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*CFP: Media Fields JournalIssue 10: Digital DistributionSubmission
Deadline: October 24, 2014*

In the past few years, media studies scholars such as Alisa Perren, Stuart
Cunningham, and Ramon Lobato, have persuasively made the case for the
importance of studying distribution. No longer considered simply the “space
between production and consumption,” distribution has quickly become a site
of study in and of itself. In its myriad forms, distribution serves as the
construction of difference, as the instantiation of hierarchies, and, as
Sean Cubitt puts it, “the material ground of cultural dominance and
political power.” Therefore, the study of distribution increasingly becomes
a key locus from which to start our investigations into the cultural,
political, and social ramifications of media.

Alongside this newfound attention to distribution, scholars have also begun
to trace the rise and proliferation of digital technologies. Over a decade
after the coining of the term Web 2.0, and fifteen years after the launch
of Napster, the number of platforms and formats for the digital circulation
of media has skyrocketed and, consequently, their ensuing communities have
multiplied. Contemporary media studies has turned its attention not only to
digital technologies themselves but also to the new media ecosystems
emerging from these technologies.

By considering these two intertwined, burgeoning trends in media studies
scholarship, this issue of Media Fields Journal will explore how the
theorization and practice of distribution transforms in light of the
digital. If distribution is the movement of things—information,
commodities, values, etc.—through space, the digital has now complicated
what each of these aspects constitutes. The types of things that can be
distributed across media have changed; the ways these things move are
different; even the space through which they move has shifted. Furthermore,
what phenomena, technologies, and practices fall under the purview of
distribution have become more varied and disparate.

For the Digital Distribution issue, Media Fields Journal seeks submissions
that address questions about the role of distribution—as a practice, as a
space, or as a process—in light of the digital. What are these new
technologies and platforms, and how do they alter our relationships to
media content? How have relations of power between producers and consumers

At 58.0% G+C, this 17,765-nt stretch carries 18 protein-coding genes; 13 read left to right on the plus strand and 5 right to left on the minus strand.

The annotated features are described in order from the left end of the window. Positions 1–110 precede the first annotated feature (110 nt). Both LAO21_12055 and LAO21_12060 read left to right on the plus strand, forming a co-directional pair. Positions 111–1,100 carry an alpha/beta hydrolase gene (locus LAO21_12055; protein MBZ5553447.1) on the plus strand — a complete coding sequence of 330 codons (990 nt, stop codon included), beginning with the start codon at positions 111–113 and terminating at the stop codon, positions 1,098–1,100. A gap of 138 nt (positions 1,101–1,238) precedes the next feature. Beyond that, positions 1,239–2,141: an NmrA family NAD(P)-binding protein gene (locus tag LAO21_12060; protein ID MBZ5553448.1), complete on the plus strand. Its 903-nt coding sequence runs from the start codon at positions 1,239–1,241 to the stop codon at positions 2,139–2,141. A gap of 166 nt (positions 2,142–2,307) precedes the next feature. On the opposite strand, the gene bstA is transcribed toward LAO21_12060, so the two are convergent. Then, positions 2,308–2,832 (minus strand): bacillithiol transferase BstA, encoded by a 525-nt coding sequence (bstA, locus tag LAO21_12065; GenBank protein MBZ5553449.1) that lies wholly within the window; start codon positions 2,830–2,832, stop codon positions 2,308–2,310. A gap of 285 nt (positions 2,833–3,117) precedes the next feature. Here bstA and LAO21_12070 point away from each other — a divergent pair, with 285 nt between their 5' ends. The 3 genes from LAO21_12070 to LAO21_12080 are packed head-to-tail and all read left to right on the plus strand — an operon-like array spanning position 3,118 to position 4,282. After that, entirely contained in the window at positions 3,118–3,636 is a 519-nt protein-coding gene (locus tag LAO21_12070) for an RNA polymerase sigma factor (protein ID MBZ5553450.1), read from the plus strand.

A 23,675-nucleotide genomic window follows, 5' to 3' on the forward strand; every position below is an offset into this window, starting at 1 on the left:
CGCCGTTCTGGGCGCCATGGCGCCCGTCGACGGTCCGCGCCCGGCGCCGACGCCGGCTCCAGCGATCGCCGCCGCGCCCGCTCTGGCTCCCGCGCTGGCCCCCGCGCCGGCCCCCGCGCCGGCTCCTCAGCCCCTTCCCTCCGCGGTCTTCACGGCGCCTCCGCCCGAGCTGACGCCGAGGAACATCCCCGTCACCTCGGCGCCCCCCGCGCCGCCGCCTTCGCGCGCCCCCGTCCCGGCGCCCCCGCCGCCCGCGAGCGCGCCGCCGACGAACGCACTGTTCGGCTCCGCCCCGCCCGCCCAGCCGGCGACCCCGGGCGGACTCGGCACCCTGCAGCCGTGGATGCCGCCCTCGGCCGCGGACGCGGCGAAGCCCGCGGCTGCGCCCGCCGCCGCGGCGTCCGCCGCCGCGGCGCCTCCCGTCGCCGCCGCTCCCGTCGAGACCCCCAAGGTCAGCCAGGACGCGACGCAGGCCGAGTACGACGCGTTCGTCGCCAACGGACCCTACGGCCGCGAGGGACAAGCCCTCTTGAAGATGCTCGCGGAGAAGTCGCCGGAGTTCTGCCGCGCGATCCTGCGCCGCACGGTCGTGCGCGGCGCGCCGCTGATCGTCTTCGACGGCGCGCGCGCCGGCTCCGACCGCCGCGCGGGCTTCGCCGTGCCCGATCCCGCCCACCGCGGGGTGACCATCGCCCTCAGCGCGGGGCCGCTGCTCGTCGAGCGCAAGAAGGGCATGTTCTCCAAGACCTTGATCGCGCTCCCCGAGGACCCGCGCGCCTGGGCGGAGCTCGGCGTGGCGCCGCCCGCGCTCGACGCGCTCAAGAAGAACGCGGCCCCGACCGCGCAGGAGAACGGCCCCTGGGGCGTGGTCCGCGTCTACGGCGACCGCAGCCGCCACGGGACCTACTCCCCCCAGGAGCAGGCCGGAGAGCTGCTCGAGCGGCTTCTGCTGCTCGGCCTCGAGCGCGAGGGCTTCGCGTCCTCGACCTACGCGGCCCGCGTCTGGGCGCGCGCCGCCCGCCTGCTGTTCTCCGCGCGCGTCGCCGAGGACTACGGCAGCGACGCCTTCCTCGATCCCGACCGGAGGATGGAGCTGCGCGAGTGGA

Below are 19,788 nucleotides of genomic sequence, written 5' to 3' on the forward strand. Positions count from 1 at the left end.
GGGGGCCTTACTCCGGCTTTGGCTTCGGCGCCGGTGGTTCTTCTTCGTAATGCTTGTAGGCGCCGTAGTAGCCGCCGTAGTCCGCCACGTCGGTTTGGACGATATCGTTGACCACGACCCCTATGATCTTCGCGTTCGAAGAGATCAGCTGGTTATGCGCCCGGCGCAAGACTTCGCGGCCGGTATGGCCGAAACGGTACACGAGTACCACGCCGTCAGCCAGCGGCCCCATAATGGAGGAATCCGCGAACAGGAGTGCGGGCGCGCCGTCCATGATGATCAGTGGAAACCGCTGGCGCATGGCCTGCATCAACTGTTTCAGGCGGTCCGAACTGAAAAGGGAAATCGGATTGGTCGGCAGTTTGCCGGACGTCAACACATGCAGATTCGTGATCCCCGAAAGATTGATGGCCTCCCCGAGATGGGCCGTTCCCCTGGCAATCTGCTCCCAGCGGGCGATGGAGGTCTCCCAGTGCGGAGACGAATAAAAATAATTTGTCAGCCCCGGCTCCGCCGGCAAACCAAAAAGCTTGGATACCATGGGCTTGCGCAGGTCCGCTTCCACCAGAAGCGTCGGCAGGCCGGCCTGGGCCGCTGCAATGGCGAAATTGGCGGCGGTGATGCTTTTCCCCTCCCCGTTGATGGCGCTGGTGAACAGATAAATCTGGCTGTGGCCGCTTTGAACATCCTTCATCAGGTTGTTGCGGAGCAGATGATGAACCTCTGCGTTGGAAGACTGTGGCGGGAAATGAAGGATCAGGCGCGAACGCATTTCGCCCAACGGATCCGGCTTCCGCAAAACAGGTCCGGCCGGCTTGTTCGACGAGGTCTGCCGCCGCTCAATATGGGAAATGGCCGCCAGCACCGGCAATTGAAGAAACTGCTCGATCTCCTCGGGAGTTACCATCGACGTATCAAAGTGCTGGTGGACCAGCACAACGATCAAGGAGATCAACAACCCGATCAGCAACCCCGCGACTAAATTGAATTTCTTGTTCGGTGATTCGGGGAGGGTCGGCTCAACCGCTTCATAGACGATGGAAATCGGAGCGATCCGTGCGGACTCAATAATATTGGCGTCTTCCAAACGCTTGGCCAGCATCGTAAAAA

been restructured? How is geographical space itself reconfigured or
reimagined? How is the exchange of values and affects facilitated by
digital networks? How has the digital changed the very metaphors used to
discuss distribution, such as pipes, conduits, channels, networks, flow,
etc.? In turn, how do these metaphors shape our projects and our theories
of distribution?

We invite submission that engage with the interconnections between
distribution, the digital, and space in relation to topics such as:

*Geography:*
Geoblocking, International Censorship, Reformatting, Global Internet
Penetration and Platform Availability, Satellite and Cable Infrastructure,
Geographical Case Studies

*Informal Distribution Practices:*
Piracy Practices and Networks, Do-It-Yourself Distribution, Cyber
Underworlds and the “Darknet”

*Social Space:*
Online Fan Practices, Social Networking, Social Apps

*Regulation and Policy:*
Cloud Governance, Net Neutrality, Spectrum Management, Privacy Rights,
Regulating E-Waste

*Digital Platforms and Evolving Business Practices:*
Connected Viewing and Mobile Media, Content Flow and Windowing, Web TV, TV
Everywhere, Format Theory, Digital Radio and Podcasting, Platform
Interfaces and Design, Audience Segmentation and Metadata

Essay submissions are typically 1500-2500 words. We encourage submissions
from any disciplinary approach relevant to media distribution. Scholarly or
critical contributions in atypical formats are welcome. Along with your
submission, please include a 50-word biographical statement in the body of
your email or as a separate attachment. Email submissions or inquiries to
Issue Editors Jennifer Hessler and Juan Llamas-Rodriguez at
[log in to unmask] The deadline for submission is *October
24, 2014*.

Check out Media Fields online here: http://www.mediafieldsjournal.org

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